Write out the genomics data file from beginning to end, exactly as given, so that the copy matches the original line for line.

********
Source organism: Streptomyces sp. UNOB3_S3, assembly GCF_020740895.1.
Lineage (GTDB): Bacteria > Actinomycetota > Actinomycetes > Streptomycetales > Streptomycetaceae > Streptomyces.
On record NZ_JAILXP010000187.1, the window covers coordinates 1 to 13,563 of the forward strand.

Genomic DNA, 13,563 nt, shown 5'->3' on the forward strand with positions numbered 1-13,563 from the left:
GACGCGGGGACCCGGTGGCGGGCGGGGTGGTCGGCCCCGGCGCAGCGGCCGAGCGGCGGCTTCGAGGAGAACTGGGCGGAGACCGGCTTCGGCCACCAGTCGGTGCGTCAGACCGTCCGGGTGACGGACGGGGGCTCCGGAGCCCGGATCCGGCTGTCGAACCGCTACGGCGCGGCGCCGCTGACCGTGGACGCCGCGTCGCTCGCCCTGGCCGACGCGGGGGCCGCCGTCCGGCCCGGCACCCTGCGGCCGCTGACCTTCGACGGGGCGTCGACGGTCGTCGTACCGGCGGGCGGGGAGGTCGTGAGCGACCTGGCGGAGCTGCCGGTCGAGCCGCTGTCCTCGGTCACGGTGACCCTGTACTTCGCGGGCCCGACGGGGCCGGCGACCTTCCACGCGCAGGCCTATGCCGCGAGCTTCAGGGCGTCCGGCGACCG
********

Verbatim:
Source organism: Streptomyces sp. UNOB3_S3, assembly GCF_020740895.1.
Lineage (GTDB): Bacteria > Actinomycetota > Actinomycetes > Streptomycetales > Streptomycetaceae > Streptomyces.
On record NZ_JAILXP010000187.1, the window covers coordinates 1 to 13,563 of the forward strand.

Genomic DNA, 13,563 nt, shown 5'->3' on the forward strand with positions numbered 1-13,563 from the left:
GACGCGGGGACCCGGTGGCGGGCGGGGTGGTCGGCCCCGGCGCAGCGGCCGAGCGGCGGCTTCGAGGAGAACTGGGCGGAGACCGGCTTCGGCCACCAGTCGGTGCGTCAGACCGTCCGGGTGACGGACGGGGGCTCCGGAGCCCGGATCCGGCTGTCGAACCGCTACGGCGCGGCGCCGCTGACCGTGGACGCCGCGTCGCTCGCCCTGGCCGACGCGGGGGCCGCCGTCCGGCCCGGCACCCTGCGGCCGCTGACCTTCGACGGGGCGTCGACGGTCGTCGTACCGGCGGGCGGGGAGGTCGTGAGCGACCTGGCGGAGCTGCCGGTCGAGCCGCTGTCCTCGGTCACGGTGACCCTGTACTTCGCGGGCCCGACGGGGCCGGCGACCTTCCACGCGCAGGCCTATGCCGCGAGCTTCAGGGCGTCCGGCGACCG